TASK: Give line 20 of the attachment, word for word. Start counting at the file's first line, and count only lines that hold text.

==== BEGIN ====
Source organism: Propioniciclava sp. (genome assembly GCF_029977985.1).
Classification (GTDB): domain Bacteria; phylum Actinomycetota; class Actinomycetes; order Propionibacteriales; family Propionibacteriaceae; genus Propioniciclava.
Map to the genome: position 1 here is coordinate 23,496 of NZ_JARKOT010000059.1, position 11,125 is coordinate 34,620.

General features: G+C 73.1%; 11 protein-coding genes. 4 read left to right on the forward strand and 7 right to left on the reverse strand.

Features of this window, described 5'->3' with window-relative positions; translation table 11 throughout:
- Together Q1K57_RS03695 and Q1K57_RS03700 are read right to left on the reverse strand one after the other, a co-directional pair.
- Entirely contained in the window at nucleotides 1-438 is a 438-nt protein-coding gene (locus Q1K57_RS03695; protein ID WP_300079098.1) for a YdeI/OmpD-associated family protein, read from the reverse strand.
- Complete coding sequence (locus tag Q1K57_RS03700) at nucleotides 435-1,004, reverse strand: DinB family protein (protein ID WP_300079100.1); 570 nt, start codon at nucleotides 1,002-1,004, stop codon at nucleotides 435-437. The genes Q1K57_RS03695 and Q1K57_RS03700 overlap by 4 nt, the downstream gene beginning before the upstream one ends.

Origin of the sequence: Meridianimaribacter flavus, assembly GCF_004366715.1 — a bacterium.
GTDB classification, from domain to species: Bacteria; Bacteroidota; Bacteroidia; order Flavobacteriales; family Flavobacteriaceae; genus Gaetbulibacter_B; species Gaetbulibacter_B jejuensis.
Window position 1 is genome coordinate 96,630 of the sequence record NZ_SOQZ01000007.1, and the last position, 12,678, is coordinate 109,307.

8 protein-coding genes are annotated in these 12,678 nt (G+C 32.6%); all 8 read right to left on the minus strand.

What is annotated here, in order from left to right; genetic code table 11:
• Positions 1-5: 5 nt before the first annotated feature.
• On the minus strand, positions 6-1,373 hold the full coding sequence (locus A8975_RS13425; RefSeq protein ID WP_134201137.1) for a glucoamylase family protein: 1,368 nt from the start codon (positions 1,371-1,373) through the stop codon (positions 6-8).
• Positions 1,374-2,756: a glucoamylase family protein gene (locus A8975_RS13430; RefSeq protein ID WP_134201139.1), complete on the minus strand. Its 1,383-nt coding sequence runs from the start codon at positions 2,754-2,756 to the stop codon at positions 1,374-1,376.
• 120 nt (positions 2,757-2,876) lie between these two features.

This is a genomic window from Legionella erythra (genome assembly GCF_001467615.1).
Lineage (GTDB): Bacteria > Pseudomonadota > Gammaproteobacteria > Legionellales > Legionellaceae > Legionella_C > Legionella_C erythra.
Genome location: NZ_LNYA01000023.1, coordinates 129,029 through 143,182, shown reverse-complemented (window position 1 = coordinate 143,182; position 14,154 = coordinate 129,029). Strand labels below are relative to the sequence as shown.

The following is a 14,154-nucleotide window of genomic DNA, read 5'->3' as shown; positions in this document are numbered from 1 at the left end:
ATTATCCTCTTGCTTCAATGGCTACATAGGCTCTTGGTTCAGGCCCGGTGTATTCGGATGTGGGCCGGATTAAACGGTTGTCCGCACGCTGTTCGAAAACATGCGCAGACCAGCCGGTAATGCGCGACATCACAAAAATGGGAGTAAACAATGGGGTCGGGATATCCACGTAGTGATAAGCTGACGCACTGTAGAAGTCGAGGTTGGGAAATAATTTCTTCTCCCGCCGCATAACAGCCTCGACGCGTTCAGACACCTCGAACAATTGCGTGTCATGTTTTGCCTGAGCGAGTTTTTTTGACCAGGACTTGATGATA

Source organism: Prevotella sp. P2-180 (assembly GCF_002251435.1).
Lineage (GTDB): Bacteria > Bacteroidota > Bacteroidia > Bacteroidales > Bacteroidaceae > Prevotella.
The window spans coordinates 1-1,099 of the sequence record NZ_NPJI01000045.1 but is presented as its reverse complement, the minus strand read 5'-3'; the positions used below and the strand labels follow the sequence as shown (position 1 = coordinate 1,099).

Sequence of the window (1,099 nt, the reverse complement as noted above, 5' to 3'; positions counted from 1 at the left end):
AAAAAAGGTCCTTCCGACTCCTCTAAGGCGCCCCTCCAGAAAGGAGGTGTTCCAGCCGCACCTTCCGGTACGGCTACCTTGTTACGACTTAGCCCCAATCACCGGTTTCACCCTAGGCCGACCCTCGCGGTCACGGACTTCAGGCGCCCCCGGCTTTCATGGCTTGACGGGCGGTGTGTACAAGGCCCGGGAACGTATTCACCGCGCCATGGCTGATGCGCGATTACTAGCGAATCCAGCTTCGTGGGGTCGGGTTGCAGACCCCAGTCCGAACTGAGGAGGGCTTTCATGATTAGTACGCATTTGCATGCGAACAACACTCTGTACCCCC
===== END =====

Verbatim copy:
Genome location: NZ_LNYA01000023.1, coordinates 129,029 through 143,182, shown reverse-complemented (window position 1 = coordinate 143,182; position 14,154 = coordinate 129,029). Strand labels below are relative to the sequence as shown.